# L1 regression solved six ways

The most fundamental technique in statistical learning is ordinary least squares (OLS) regression. If we have a vector of observations \(y\) and a matrix of features associated with each observation \(X\), then we assume the observations are a linear function of the features plus some (iid) random noise, \(\epsilon\):

\[ y = Xb + \epsilon \]

The maximum likelihood estimate of the regression coefficients \(b\) is that which minimizes the sum of squares error \(e(b)\) in our reconstruction of \(y\) i.e.:

\[ e(b) = (y - Xb)^T (y - Xb) \]

You can minimize \(e\) analytically by setting the derivative with respect to \(b\) equal to zero:

So far so straightforward. Things get more interesting when you consider a small variation on this scheme that is very useful in practice: L1 penalized regression aka the “lasso”. In this scheme, we augment the \(e\) function we are trying to minimize with a small penalty proportional to the size of the \(b\) coefficients:

\[ e(b) = (y - Xb)^T (y - Xb) + \gamma \sum_i |b_i| \]

This has the effect of driving many of the \(e\)-minimizing \(b\) components to exactly zero. *Sparse* solutions like this have advantages in interpretability and may result in regression models that generalise better out-of-sample than naive OLS estimates do. L1 penalties also have applications beyond simple regression: for example, they are the foundational tool in compressed sensing.

But: how do we find the \(b\) that minimizes this L1-penalised \(e\)? It’s a bit tricky because the \(|b|\) term is not differentiable. However, we know that a global optimum *does* exist because \(e\) is a convex function: \(e\) is the the sum of two convex components.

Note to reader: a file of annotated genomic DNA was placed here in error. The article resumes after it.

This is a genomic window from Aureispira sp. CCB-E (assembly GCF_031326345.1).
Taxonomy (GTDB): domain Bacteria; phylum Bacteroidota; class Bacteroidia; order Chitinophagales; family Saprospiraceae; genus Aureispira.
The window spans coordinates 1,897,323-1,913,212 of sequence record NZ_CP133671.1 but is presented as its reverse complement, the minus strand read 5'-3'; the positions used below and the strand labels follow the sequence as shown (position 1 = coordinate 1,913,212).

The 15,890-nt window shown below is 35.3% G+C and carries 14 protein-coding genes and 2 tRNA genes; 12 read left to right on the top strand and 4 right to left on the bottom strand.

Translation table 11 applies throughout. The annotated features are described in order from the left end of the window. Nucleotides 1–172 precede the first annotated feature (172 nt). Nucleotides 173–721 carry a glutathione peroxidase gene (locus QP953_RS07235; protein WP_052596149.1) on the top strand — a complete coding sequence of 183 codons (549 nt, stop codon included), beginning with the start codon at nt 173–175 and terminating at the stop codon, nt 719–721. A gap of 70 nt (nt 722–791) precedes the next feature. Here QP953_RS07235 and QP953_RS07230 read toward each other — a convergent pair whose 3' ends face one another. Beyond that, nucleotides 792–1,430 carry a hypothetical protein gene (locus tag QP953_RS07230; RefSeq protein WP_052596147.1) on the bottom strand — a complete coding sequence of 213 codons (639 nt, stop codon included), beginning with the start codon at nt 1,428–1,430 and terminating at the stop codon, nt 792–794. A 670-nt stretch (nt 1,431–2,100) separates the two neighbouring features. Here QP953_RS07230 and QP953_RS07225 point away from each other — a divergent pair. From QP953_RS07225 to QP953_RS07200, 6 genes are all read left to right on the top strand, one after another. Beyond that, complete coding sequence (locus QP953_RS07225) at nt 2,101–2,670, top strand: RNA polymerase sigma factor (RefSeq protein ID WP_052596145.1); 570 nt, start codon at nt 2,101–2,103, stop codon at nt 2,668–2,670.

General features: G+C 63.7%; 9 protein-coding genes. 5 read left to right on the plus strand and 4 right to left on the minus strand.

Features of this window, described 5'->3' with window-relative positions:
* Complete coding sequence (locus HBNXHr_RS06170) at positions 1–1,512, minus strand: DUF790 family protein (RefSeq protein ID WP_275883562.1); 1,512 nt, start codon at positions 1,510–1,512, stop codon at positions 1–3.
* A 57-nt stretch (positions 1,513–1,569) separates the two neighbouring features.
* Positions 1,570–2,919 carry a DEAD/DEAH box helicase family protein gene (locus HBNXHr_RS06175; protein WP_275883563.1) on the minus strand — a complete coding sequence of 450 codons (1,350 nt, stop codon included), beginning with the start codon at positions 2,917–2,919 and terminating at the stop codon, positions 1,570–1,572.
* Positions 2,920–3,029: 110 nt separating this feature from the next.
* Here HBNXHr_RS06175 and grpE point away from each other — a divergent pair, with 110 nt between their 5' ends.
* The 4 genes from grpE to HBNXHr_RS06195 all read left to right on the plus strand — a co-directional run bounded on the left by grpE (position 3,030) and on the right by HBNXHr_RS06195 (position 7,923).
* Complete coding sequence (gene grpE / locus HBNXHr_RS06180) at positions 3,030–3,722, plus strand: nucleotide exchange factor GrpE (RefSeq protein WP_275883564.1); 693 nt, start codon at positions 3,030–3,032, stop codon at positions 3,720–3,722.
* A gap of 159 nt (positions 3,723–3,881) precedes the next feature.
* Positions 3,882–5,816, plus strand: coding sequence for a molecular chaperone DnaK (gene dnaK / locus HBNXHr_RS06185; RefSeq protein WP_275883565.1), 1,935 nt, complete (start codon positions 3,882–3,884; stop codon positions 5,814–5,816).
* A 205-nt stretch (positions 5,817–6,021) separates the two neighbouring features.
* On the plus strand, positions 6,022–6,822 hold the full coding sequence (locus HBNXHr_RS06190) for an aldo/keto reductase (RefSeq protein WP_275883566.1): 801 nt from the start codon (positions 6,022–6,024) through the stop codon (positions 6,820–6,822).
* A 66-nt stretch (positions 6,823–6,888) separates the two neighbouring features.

This technical post looks at minimizing this convex but non-smooth function through 6 different methods. My developments will be based on Parikh and Boyd’s notes on “Proximal Algorithms”, Boyd and Vandenberghe’s book “Convex Optimization”, Boyd, Xiao and Mutapcic’s notes on “Subgradient Methods” and Ryan Tibshirani’s video lecture series on convex optimization.

# Subgradient descent

Even though functions like \(|b|\) are not differentiable, you can still define a *subgradient* for them. A subgradient \(g\) of \(f\) at \(x\) satisfies:
\[
\forall a. f(y) \geq f(x) + g^T(y - x)
\]

So the subgradient of \(|b|\) (with respect to \(b\)) at 0 is the set \([-1,1]\). Abusing notation, we can say that the subgradient set for our \(e\) is: \[ 2 X^T Xb - 2X^T y + \gamma ~ \textbf{if}(b = 0, [-1,1], \textbf{sign}(b)) \]

The *subgradient method* for minimization starts with initial guess \(x^{0}\) and then updates that guess by:
\[
x^{(k+1)} = x^{(k)} - \alpha_k g^{(k)}
\]
Where \(\alpha_k\) is a step size chosen according to some schedule (e.g. \(\alpha_k = a/\sqrt{k}\) for fixed \(a\)), and \(g^{(k)}\) is any subgradient. Subgradient descent is guaranteed to converge to the optimal value for any convex objective, though it might be extremely slow.

In Python:

```
X = ... N * F matrix ...
y = ... N vector ...
alpha = 0.1